It's amazing how a mere name can color our view of a long-extinct dinosaur. For all intents and purposes, Atrociraptor was very similar to Bambiraptor-both were puny, albeit dangerous, raptors with sharp teeth and ripping hind claws-but judging by their names you'd probably want to pet the latter and run away from the former. Whatever the case, Atrociraptor was certainly deadly for its size, as demonstrated by its backward-curving teeth-the only conceivable function of which would have been to tear off jagged chunks of meat (and prevent live prey from escaping).

04of 29

Austroraptor

ESV/Wikimedia Commons/CC BY-SA 3.0

Name

Austroraptor (Greek for "southern thief"); pronounced AW-stroh-rap-tore

Habitat

Woodlands of South America

Historical Period

Late Cretaceous (70 million years ago)

Size and Weight

About 16 feet long and 500 pounds

Diet

Meat

Distinguishing Characteristics

Large size; narrow snout; short arms

As with all types of dinosaurs, paleontologists are unearthing new raptors all the time. One of the latest to join the flock is Austroraptor, which was "diagnosed" in 2008 based on a skeleton dug up in Argentina (hence the "austro," meaning "south," in its name). To date, Austroraptor is the largest raptor yet discovered in South America, measuring a full 16 feet from head to tail and probably weighing in the neighborhood of 500 pounds-proportions that would have given its North American cousin, Deinonychus, a run for its money, but would have made it no match for the nearly one-ton Utahraptor that lived tens of millions of years earlier.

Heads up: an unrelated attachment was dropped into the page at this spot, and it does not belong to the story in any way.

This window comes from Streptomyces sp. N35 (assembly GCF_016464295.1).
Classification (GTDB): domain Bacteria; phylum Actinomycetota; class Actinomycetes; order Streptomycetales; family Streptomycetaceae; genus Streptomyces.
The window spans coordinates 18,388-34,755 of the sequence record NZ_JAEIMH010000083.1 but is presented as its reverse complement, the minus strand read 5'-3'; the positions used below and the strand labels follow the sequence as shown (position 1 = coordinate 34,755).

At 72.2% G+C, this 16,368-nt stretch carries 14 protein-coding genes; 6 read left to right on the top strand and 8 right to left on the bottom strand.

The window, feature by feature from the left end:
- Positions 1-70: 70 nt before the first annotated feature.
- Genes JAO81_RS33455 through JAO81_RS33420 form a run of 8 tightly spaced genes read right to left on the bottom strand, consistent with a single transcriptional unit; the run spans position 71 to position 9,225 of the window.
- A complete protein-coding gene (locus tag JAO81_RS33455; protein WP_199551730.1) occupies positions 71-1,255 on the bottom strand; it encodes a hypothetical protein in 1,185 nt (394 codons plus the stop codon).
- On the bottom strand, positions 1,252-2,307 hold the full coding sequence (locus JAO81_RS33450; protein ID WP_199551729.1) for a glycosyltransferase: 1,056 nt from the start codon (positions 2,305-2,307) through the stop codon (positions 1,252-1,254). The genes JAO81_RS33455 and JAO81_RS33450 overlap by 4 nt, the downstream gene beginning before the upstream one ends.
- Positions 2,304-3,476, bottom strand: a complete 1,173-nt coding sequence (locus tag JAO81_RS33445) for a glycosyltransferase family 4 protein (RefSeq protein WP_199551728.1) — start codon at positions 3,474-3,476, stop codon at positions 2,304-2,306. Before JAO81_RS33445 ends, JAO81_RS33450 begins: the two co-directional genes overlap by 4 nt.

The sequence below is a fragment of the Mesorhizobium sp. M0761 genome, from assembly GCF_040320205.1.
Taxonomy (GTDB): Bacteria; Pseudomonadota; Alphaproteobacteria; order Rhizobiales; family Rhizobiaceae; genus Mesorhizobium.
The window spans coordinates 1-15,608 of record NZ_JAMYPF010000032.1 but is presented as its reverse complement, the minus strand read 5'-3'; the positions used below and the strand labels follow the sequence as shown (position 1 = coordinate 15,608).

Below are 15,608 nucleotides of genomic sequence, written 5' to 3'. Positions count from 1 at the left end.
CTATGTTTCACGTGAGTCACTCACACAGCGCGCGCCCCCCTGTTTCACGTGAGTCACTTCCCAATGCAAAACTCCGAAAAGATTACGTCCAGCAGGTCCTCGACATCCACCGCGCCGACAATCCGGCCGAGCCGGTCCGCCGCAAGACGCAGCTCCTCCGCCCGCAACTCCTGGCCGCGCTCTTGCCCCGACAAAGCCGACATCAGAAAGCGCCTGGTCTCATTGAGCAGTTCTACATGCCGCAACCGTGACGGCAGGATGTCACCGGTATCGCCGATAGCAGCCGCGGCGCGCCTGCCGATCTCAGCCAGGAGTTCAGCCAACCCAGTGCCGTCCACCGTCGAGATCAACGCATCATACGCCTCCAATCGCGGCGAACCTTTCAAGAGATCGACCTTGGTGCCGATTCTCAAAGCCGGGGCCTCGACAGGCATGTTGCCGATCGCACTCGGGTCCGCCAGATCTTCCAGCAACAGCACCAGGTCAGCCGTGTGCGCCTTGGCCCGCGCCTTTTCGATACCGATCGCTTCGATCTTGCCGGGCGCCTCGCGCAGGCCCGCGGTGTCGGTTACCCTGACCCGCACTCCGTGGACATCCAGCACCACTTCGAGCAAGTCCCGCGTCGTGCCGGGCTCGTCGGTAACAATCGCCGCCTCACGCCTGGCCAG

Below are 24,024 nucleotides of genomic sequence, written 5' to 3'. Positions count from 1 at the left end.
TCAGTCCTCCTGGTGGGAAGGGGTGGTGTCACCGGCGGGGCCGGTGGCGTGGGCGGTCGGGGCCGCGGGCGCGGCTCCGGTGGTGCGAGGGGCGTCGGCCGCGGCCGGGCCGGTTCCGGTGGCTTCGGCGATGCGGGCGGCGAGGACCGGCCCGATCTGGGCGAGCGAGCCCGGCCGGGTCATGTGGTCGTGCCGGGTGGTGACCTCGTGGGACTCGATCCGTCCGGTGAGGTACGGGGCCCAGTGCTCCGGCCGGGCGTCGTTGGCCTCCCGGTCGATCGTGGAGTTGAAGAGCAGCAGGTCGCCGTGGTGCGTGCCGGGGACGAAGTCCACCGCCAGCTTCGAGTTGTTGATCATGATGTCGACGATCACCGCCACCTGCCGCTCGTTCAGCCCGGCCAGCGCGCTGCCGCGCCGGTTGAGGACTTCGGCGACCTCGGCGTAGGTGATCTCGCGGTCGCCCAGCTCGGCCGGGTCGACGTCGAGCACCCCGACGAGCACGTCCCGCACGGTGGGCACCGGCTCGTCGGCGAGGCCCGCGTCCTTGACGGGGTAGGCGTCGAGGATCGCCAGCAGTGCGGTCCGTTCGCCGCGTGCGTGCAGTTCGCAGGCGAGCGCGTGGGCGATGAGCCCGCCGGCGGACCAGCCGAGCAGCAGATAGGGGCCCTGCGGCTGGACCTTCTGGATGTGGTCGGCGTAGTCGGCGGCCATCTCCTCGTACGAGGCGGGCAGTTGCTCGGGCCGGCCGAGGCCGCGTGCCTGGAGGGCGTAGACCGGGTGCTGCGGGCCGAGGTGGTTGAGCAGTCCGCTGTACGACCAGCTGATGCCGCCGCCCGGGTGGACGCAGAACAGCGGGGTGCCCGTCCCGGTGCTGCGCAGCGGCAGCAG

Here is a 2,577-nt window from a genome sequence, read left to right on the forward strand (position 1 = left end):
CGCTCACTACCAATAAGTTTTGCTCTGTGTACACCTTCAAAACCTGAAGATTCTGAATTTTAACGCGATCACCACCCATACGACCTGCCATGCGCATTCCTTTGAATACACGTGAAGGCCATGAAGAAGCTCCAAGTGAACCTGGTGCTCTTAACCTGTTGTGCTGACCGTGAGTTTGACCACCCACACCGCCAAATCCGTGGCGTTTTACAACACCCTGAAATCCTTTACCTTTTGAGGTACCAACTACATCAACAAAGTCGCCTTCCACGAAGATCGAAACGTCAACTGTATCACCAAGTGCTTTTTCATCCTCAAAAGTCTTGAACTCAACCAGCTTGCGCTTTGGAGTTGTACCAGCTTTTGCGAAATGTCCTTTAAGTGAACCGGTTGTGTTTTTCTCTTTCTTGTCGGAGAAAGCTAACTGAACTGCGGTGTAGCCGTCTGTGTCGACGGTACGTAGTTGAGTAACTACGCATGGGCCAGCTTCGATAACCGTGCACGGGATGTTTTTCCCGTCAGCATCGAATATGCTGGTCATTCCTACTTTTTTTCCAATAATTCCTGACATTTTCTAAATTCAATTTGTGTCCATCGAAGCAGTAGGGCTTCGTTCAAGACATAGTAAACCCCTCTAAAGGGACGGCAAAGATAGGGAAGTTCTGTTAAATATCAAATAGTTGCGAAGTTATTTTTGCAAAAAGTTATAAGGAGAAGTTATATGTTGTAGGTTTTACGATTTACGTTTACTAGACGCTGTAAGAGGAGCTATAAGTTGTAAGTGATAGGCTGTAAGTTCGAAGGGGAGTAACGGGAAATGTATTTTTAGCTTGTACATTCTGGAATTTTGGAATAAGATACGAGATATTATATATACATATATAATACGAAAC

05of 29

Balaur

Jaime Headden/Wikimedia Commons/CC BY 4.0

Name

Balaur (Romanian for "dragon"); pronounced BAH-lore

Habitat

Woodlands of eastern Europe

Historical Period

Late Cretaceous (70-65 million years ago)

Size and Weight

About three feet long and 25 pounds

Diet

Meat

Distinguishing Characteristics

Muscular build; double claws on hind feet

Its full name, Balaur bondoc, makes it sound like the supervillain from a James Bond movie, but if anything this dinosaur was even more interesting: an island-dwelling, late Cretaceous raptor with a host of weird anatomical features. First, unlike other raptors, Balaur sported two oversized, curved claws on each of its hind feet, rather than one; and second, this predator cut an unusually squat, muscular profile, very unlike its lithe, speedy cousins like Velociraptor and Deinonychus. In fact, Balaur possessed such a low center of gravity that it may have been capable of tackling much larger dinosaurs (especially if it hunted in packs).